'Oil is at the root of US air strikes in Iraq'

Experts descibe the American strategy in Iraq as one of creating a secure environment for oil production

Experts descibe the American strategy in Iraq as one of creating a secure environment for oil production

ANKARA – Oil is the underlying reason for the United States’ military action in northern Iraq and the oil industry would like to see more of it, according to experts, as energy companies halt production in the war-torn region.

The threat from the Islamic State - which stands at the doorway to Erbil, the capital of the semi-autonomous Kurdish region where most oil companies have their offices - has interrupted oil production and a number of multinationals, including Exxon and Chevron, are withdrawing staff or suspending production.

These companies will want to see more U.S. air strikes on militants to stabilize the area and make it safe to work. President Barack Obama has unleashed waves of air strikes on IS insurgents on the pretext of protecting Ezidi civilians sheltering in mountains.

The Kurdish Regional Government is sitting on the ninth largest oil reserves in the world, an estimated 45 to 50 billion barrels, Hemin Hawrami, head of the Kurdish Democratic Party's foreign relations committee, said last month. It currently exports 125,000 to 130,000 barrels a day through Turkey.

Political scientist David Romano, of Missouri State University, said oil companies would be lobbying for strong U.S. intervention.

"Even just the promise to protect Erbil helps them. However, I think President Obama's intervention was weak.”

Romano outlined a scenario of supplying arms to Kurdish forces or letting the Kurdish authority sell its oil to provide arms. Currently, oil drilled in the Kurdish region can only be sold through the federal Iraqi government, a source of friction between Erbil and Baghdad.

But, Romano said, this would “contain ISIS [as the Islamic State was formerly known] and allow for a significant check on Prime Minister Maliki's power in Baghdad." (Prime Minister Nouri al-Maliki has since been replaced and his successor is expected to choose a unity government.)

Romano added: “I expect the oil company staff who were evacuated will be back soon.”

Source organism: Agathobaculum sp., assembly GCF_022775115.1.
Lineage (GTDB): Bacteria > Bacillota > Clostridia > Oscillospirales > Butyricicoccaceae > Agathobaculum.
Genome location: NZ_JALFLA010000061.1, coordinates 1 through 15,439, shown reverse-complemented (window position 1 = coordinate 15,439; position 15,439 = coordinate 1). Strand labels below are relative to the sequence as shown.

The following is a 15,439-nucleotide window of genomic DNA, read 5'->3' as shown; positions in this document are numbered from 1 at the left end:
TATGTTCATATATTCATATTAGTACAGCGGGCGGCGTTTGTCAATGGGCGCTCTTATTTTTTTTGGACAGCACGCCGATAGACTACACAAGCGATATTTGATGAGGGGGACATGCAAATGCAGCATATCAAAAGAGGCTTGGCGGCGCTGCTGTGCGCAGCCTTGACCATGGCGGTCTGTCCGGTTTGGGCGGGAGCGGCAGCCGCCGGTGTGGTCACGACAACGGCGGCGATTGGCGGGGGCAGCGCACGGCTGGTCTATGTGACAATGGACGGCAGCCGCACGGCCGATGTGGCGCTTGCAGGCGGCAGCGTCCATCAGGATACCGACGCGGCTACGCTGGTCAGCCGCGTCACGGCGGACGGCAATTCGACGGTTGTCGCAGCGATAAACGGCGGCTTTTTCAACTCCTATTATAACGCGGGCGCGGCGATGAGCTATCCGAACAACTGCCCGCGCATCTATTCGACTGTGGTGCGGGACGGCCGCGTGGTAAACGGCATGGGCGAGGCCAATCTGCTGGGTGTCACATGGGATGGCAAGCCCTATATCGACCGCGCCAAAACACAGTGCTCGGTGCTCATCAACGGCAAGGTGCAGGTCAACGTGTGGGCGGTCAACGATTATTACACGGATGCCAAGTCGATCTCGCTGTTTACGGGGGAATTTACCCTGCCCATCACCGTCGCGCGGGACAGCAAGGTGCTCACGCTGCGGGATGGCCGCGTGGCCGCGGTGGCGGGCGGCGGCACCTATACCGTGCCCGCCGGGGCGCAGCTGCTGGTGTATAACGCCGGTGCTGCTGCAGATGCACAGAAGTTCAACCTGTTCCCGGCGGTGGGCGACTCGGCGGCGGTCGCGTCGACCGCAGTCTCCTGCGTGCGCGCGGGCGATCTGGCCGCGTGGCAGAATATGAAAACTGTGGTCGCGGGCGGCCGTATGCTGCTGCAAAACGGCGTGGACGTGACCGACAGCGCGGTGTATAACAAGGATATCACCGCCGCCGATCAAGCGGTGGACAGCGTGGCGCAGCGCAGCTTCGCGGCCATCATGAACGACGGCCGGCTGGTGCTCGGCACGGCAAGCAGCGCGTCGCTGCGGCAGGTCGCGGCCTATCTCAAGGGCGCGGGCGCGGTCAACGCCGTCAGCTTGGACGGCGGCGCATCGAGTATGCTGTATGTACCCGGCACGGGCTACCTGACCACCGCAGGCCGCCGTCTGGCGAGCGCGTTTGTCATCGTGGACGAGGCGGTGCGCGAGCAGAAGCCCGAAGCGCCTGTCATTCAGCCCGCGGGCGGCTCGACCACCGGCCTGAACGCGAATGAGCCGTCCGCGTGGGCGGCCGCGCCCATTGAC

Professor Richard Stoll, of Rice University, Texas, summarized U.S. interests in Iraq as “a unified Iraq with a broad-based government, preventing civilian deaths, stable global oil market with reasonable prices."

Noting that U.S. is trying to perform a balancing act of these interests, Stoll added: "The Obama administration has only intervened reluctantly and I have no reason to believe that the U.S. will engage in ground combat."

He described air strikes and aid drops as short-term tactics to keep people alive and prevent an Islamic State victory. "These moves do not directly lead to a better government in Iraq,” he said. “But the airstrikes do allow the U.S. to pressure the Iraqi government: we will help you against the Islamic State but you must reform in order to unify the Iraqi people behind you."

As well as Exxon and Chevron, a number of other oil companies have been affected by the violence.

London-based Afren was the first to stop production on Thursday in Barda Rash field, 55km north-west of Erbil; Genel Energy, owner of the Taq Taq and Tawke fields near Kirkuk, said production was continuing but all non-essential staff had been evacuated; Gulf Keystone Petroleum operates the Shaikhan, Sheikh Adi, Akri-Bijeel and Ber Bahr fields and is said to have stopped production; Canada’s Oryx announced it stopped production in Demir Dagh field near Erbil.

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